Luidgvan, one of Cornwall’s larger parishes, situated to the east of Penzance, survived the difficult times following the late 1860s rather better than many other rural parishes. This was despite the fact that over half of the men in the parish worked as miners in the 1850s. Its population declined by a third between the 1860s and 1901 but it remained far higher than it had been in the early 1800s and the fall was much less than that experienced by some more remote rural parishes heavily dependent on mining. Ludgvan was cushioned by opportunities in the new business of market gardening and the proximity of the growing town of Penzance.
As a result, more than half of the 37 Ludgvan children in the database who were alive in 1891 were still living in the parish and its neighbours overlooking Mount’s Bay. Not all of Ludgvan’s children were stay at homes however.
Alfred Curnow was the youngest son of Sampson and Jane and was born in 1851 at Trenowin. The farm at this hamlet was recently advertised for sale, having ‘enormous holiday letting potential’. Holidays for Alfred and his family were limited to feast days and festivals such as Christmas and Easter and there wouldn’t have been much holidaymaking when his father died in 1855 at the age of 59. Alfred had little choice but to work on the dressing floors of a mine to boost the family income.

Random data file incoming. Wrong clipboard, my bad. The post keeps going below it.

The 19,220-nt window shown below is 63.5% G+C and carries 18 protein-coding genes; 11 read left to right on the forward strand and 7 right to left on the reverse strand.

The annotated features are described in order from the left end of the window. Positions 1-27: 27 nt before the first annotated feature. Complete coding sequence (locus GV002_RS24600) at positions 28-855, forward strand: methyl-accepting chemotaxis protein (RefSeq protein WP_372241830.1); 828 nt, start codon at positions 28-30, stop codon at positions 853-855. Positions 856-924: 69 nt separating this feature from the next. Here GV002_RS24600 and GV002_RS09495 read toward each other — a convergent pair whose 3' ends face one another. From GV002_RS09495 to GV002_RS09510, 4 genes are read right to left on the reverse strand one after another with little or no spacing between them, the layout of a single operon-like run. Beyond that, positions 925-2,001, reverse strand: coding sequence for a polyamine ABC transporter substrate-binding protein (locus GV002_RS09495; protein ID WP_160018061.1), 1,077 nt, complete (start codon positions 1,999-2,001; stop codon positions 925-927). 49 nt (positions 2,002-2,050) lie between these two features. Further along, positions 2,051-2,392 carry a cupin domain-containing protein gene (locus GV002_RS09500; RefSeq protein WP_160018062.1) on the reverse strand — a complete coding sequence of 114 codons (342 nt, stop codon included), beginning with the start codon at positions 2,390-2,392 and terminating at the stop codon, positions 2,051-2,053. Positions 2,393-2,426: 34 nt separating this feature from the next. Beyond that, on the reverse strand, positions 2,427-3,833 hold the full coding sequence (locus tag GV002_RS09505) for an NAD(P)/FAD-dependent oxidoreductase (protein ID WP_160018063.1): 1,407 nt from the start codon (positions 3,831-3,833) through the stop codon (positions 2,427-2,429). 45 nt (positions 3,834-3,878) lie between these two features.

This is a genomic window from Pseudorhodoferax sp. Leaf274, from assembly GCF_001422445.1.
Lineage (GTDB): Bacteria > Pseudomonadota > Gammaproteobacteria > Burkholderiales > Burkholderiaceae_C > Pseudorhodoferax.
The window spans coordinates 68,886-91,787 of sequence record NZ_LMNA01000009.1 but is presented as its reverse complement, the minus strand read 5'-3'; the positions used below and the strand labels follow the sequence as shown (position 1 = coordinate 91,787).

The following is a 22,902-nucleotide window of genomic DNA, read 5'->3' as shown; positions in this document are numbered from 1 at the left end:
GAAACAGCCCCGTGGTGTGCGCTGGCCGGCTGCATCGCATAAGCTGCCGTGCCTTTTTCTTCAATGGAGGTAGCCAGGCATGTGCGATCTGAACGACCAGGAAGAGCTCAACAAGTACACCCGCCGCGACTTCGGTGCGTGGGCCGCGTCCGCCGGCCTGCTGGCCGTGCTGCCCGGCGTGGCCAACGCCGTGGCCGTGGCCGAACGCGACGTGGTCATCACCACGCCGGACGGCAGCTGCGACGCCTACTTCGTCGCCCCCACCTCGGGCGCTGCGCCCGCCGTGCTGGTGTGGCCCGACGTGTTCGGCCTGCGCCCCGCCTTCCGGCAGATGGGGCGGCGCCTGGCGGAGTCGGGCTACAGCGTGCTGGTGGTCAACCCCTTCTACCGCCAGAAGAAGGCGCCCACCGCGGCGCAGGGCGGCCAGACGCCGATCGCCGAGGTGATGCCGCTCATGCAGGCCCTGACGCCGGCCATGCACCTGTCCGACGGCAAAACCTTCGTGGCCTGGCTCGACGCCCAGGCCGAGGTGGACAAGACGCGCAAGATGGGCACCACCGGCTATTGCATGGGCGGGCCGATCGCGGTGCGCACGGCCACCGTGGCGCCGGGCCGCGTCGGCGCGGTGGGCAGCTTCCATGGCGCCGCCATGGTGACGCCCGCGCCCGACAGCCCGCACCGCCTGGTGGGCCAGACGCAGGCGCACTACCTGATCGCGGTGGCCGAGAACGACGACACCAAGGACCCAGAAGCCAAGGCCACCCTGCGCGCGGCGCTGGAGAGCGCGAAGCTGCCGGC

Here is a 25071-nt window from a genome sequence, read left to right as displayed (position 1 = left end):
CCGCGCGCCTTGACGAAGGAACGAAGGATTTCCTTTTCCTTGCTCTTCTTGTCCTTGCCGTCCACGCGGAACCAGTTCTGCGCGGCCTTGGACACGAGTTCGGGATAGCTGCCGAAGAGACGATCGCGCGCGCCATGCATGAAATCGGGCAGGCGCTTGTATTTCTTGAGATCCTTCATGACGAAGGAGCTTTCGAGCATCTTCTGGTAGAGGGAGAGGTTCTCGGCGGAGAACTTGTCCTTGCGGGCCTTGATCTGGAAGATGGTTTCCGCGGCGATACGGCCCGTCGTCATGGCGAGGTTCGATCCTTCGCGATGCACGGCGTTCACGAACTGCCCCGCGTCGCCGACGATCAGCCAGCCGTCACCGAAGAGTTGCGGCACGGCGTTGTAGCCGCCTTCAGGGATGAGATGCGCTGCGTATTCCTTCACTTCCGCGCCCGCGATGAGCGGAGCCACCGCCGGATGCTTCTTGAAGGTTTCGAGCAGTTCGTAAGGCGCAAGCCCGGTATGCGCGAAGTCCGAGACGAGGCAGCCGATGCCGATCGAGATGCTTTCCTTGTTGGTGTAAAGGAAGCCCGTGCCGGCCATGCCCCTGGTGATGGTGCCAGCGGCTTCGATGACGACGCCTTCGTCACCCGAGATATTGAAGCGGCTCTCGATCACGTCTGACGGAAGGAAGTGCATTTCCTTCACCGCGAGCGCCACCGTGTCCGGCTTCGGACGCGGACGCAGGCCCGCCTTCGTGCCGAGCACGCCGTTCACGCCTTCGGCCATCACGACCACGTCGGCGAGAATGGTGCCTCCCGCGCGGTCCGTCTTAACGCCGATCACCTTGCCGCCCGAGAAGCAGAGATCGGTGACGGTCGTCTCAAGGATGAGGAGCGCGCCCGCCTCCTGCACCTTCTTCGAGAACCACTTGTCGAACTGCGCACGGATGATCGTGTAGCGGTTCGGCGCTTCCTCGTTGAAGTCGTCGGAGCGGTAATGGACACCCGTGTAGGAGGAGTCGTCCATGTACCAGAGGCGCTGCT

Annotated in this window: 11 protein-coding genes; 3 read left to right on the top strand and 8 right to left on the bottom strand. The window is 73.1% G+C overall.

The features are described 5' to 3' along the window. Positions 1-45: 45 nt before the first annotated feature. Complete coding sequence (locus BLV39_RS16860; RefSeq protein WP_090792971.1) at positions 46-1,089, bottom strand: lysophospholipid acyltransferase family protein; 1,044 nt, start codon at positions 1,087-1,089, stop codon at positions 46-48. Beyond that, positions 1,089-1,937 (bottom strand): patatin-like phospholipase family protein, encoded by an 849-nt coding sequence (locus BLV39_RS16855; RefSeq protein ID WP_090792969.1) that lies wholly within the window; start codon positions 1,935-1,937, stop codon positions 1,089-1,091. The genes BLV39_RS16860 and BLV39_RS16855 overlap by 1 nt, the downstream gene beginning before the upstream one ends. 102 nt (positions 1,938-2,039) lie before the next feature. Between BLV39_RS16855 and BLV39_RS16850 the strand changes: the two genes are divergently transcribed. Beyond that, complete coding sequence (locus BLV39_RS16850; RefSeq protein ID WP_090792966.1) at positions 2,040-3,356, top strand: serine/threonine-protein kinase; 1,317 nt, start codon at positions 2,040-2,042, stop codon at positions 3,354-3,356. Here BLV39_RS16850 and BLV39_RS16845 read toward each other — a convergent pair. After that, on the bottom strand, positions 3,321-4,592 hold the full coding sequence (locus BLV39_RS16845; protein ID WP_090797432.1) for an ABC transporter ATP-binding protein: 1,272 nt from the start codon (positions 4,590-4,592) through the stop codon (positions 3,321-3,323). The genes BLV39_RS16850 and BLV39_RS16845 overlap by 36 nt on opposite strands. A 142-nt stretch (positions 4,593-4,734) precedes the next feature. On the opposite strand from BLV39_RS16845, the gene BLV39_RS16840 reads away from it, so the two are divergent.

Some of Alfred’s siblings left for South Australia in 1866, his sister Mary Jane sadly passing away during the long voyage. Alfred, and possibly other family members, left in the other direction west across the Atlantic in 1870 when he was 19. In 1873 he married Mary Trythall and was living in Pennsylvania in 1875. He seems to have made a trip halfway around the world to Australia in the late 1870s but he and Mary and their son Alfred were back in the US at Calumet on the Upper Peninsula of Michigan in 1880, where his death was recorded in 1906.
In the US Census of 1880 Alfred was described as a miner, although the Cornish Global Migration database states he was (also?) a ‘teacher or preacher’. Whichever, the experience of Alfred and his family contrasted markedly with most of his peers in Ludgvan who were much less mobile. Take James Davy Hicks, who was born in the same month as Alfred Curnow. James’ father was a farm labourer who then became a market gardener at Ludgvan’s churchtown. James followed his father into market gardening. By 1891 he had moved only a short distance from the churchtown to Long Rock, near the coast, where he continued to profit from the demand for vegetables.